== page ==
Buddha Dharma: Dharma using methods within human faculty only and is independent of any beliefs. Thus it uses only scientific and empirical techniques. Jainism is another such Dharma. Buddhism is a major break through within the long traditions of Hinduism. That is Buddha achieved Nirvana without depending on supra-humanity or divinity. The central message of Buddha is that an individual can achieve salvation by working within the human faculty. All of Buddha’s teachings and analyses are within rational self-examination of the world including one’s mind. Buddhism is not political or social grouping. It is an inner discipline, similar to mathematics or music, practicable by any body regardless of their religious or other backgrounds.

Parampara: A Hindu family or a community follows own tradition or ‘Parmapara’, not a Dharma. A Parampara or tradition has elements from many Dharmas and also other cultural elements. These different Paramparas overlap and are not hostile against others. A Hindu learns from different schools and develops own tradition (Parampara). A Hindu is not bound by any single discipline. These individual or family traditions do evolve as new spiritual tools are added and useless ones are dropped. Thus we have growth, not conversion. Thus Paramparas coexist, do not compete, and evolve.

Practice of the Yoga:

Students of ‘yoga’ begin with the practice of the following first set of discipline. These are the basics of physical and mental well being to be practiced by every body. After these basics, the students of different ‘yoga’ will specialize in different, though not exclusive, practices.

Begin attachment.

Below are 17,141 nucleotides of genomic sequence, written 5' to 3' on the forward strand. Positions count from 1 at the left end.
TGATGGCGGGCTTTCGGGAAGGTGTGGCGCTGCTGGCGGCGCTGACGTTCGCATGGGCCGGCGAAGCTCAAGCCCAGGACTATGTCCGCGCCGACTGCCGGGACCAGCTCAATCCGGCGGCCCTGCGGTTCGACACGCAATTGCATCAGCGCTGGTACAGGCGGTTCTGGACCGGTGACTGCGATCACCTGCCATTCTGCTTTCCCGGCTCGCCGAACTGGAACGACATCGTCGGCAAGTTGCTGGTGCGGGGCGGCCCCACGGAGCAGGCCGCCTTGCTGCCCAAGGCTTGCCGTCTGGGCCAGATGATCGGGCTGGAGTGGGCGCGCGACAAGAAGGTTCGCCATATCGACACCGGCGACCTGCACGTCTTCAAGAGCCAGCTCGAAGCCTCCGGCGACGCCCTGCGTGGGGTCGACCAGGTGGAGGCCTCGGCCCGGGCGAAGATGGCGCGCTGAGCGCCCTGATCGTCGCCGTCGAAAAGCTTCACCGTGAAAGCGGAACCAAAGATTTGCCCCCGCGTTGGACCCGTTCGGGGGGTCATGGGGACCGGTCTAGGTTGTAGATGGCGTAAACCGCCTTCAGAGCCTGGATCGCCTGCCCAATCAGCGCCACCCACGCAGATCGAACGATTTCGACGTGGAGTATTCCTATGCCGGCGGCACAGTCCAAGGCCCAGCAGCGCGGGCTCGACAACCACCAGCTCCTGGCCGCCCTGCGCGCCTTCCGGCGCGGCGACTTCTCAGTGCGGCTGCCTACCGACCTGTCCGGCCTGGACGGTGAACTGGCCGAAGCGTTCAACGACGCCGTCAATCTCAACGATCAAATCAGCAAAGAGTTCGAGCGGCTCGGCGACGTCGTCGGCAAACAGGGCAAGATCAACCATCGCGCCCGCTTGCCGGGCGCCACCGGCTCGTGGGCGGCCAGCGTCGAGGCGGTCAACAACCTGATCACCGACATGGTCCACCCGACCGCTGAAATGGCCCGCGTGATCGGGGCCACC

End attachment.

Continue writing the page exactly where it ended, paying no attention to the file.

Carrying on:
1. Basic physical exercise (Hatha yoga) for good health.

2. Basic ethics:

A. Virtues (Dharma) to uphold are honesty, purity, goodwill, mercy, patience, forbearance, generosity and ascetism.

B. Self control (Yama) from violence (Ahimsa – non-violence) both physical and mental, falsehood, stealing, coveting, lust, anger, greed, infatuation and pride.

C. Proper conduct (Niyama) of cleanliness, contentment, continence, austerity, study and devotion.

D. Behavior\attitude (Byabahar) of respect for parents, teachers and others; cheerfulness, positive thinking and enthusiasm.

3. Breathing exercise (Pranayam) for better oxygen input, cool thinking and concentration.

4. Meditation (Dhyan):

Part A. Concentration: For longer attention span and critical thinking. Students are encouraged to develop discipline in thinking thoroughly, understand own biases, be objective and view an issue from different perspectives.

Part B. Non-attachment: It is not concentration. The discipline is for controlling ego related problems like passion, anger, greed, infatuation, pride etc. It leads to freer mind. It is done by isolating such human emotions and making objective analysis. For example, if a person gets a slap then it will invoke anger. The anger can be studied objectively as how the mind is designed or works, by dissociated ‘anger’ from the ‘slap.’ The slap remains a fact. The duration of anger depends upon the emotional fuel created by the ego. Then it will slowly fade away. Now the slap can be studied without encumbered by the anger.

Part C. Transcendental: It is to remain only a witness to the passing thoughts and stay unattached. The thought process is like waves on the sea of consciousness. Consciousness is not thoughts. Going beyond thinking is required to go beyond.

Four Yogas: